Worsening debt situation is indeed causing a lot of headaches for the US economy. The government's gargantuan stimulus packages, while they did nothing to contribute to any meaningful economic recovery, instead added on to the economy's already increasing debt. And while reducing the same seems like the most obvious solution, it is easier said than done. The political debate about the US' fiscal stance and the related issue of the US government debt ceiling has only become more entangled. As a result, leading rating agencies including Standard & Poor have warned the US of a possible downgrade from its current AAA rating. Indeed, a downgrade for US debt will have serious repercussions for the global financial markets as given that US bonds are perceived to be the safest investment in the world. But that is a perception that the countries across the world will have to change in light of the sorry state of affairs in the world's largest economy.

The global environment maybe going through a tough time. But the world's crisis seems to be spelling a better future for the Indian IT industry. This is particularly true, for the country's largest software company, Tata Consultancy Services (TCS). The company, which recently reported its quarterly earnings, is optimistic about future opportunities. It expects the main driver for future growth to be the uncertainty in global environment. This uncertainty is forcing customers to adapt to the changing environment and outsource more work. TCS reported a 7.5% growth in volumes. At the same time, it has stated that it is seeing its deal pipelines growing. These are clear indicators that demand has improved for the company in recent times.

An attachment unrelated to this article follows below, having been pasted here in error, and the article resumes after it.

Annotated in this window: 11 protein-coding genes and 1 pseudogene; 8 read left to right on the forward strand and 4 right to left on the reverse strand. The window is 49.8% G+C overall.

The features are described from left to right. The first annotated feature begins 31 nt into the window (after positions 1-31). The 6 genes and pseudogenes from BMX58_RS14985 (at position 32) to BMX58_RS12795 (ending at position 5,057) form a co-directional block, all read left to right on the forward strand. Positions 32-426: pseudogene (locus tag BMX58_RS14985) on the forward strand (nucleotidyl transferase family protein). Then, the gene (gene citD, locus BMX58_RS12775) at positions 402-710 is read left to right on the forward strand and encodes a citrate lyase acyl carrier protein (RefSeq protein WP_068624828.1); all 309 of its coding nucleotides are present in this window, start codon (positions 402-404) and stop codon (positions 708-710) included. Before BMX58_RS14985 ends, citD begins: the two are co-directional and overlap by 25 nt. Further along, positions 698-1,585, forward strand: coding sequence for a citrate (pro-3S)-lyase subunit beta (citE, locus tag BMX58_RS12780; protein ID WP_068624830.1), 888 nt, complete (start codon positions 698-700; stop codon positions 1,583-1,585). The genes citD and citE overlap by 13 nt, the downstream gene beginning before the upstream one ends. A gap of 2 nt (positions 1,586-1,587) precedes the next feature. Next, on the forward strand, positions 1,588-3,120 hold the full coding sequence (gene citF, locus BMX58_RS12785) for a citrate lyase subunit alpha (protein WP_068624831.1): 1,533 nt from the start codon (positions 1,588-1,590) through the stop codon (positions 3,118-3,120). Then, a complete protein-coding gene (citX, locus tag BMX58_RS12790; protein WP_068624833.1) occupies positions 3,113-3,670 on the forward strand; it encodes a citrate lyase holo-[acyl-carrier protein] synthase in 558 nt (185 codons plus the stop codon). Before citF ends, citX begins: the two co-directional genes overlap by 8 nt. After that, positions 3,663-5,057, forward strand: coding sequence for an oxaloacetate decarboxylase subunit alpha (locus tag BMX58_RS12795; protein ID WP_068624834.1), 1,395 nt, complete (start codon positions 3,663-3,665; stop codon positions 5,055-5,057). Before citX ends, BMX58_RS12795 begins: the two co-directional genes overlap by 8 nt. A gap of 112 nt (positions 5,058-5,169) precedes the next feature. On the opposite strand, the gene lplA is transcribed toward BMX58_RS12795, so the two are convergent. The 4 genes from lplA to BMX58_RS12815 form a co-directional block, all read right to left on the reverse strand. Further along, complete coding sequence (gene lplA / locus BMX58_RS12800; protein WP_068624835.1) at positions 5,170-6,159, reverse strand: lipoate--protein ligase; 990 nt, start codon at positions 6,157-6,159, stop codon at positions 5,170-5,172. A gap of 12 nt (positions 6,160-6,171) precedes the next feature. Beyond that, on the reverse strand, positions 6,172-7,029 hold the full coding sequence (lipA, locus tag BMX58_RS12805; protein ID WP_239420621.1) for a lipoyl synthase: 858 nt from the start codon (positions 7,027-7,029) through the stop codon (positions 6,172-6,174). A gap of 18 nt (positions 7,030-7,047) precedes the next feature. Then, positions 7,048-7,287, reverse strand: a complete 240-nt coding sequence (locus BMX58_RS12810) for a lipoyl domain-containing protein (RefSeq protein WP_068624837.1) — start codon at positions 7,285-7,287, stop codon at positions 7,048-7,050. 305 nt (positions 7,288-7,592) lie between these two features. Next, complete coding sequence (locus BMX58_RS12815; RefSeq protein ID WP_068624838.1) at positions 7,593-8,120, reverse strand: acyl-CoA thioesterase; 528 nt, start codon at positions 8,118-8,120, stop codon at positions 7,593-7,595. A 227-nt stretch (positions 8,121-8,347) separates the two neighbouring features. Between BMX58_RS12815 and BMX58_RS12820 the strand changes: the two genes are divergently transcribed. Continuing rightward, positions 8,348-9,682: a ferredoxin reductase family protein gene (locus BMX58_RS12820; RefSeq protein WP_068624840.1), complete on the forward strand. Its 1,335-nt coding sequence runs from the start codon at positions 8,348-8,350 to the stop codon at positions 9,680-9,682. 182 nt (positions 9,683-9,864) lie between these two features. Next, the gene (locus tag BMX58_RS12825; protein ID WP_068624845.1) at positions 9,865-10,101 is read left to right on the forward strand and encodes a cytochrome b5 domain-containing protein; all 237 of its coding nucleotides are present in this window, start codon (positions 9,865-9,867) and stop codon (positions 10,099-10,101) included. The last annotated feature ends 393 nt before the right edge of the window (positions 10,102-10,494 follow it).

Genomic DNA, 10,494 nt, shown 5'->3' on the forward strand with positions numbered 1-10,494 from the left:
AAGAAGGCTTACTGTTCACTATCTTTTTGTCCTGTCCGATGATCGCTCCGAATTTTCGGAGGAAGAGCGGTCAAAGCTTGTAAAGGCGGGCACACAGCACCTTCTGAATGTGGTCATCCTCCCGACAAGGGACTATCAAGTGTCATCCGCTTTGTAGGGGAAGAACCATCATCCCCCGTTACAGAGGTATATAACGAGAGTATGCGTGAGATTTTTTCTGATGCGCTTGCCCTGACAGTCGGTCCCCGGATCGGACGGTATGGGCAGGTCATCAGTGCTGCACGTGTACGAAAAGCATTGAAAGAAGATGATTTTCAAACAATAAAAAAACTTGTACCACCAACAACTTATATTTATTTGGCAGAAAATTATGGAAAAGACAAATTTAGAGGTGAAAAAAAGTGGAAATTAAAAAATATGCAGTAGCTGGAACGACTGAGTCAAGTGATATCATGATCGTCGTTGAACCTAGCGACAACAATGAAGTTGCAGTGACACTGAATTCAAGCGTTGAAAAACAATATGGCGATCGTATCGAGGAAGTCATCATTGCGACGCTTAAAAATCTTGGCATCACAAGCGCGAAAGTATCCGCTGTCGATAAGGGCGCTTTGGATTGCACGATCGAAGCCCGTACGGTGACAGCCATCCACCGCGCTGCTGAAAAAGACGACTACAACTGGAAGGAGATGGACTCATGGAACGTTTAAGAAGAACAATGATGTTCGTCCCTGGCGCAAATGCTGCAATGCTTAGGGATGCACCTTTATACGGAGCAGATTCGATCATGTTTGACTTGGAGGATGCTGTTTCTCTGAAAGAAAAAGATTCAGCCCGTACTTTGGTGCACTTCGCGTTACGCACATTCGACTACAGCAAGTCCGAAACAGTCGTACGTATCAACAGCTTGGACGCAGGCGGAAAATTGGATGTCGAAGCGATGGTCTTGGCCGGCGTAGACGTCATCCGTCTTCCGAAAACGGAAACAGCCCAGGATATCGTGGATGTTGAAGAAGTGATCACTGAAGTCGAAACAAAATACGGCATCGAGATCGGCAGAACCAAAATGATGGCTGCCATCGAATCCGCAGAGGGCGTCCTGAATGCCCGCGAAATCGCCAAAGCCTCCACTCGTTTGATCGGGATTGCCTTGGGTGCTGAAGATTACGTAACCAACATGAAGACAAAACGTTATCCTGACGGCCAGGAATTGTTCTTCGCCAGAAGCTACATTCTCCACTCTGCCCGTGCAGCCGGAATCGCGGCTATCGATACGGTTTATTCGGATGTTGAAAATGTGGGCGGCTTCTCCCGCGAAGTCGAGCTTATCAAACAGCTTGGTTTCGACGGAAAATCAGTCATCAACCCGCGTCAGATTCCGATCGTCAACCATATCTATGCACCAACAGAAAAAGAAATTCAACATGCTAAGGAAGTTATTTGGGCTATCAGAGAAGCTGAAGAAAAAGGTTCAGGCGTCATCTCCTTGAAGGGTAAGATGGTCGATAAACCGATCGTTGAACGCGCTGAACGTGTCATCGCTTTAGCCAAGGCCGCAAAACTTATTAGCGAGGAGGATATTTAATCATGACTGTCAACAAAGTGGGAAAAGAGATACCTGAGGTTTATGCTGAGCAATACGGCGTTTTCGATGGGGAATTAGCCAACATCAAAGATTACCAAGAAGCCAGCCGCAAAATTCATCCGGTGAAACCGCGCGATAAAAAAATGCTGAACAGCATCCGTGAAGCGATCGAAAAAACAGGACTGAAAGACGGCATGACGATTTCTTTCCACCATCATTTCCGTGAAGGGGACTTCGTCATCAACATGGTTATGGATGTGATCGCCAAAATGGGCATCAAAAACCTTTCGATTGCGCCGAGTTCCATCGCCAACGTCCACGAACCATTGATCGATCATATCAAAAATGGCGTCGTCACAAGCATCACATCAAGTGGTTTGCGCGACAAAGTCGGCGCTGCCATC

Looks like another round of interest rate hikes is on its way. While continuous rate hikes will dampen the investor sentiments in the market and pull back growth, the Reserve Bank of India (RBI) does not have much of a choice in the matter. Seasonal effects, rising food prices, hike in the fuel prices and high prices of mineral and manufactured goods are getting reflected in the inflation numbers. The inflation for June at 9.4% has risen up by 0.38% on a month on month basis, calling for further tightening of monetary policy. The upwardly revised inflation numbers for April have further raised concerns that we may already have crossed double digit inflation.

Even the Government cannot do much to contain prices as global commodity prices play the culprit. It is left with two alternatives: Growth or price control? We suggest that the RBI should crack down on inflation. While a rise in interest rates may drag growth in the near term, it will ensure that the long term health of the economy remains intact.

This was something long overdue. In fact if this is the way the government looks at the business dynamics of PSUs, their valuations could go in for a major overhaul. We are referring to the government decision to resolve the tariff-cost mismatch for the power sector. So far the players in the sector like most other government entities have been treated as means of social welfare. Hence the necessity to ensure the profitability of their operations has been overlooked. However, now the government has awakened to a stark reality. That its disinvestment targets will remain on paper unless the PSU's focus is on shareholder returns. As a step in this direction, the government will allow the power utilities to revise their tariffs so as to be able to pass on rise in fuel costs. Further all outstanding dues from state governments will be cleared promptly. Further loans from the state government will be converted to government equity to ensure improvement in net worth. We believe that steps could go a long way in improving the perception and valuations of PSUs in India.

The Indian stock markets have wiped early gains and are now trading in the red. At the time of writing, the benchmark BSE Sensex was down by 60 points (0.3%). Barring IT stocks, all sectoral indices were trading in the red. Asian stock markets were trading mixed with Taiwan and South Korea leading the gains while Hong Kong and Malaysia were among the major losers.

 Today's investing mantra
"An important key to investing is to remember that stocks are not lottery tickets." - Peter Lynch

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9 Responses to "Is this the time of a new 'Golden Age'?"


Jul 15, 2011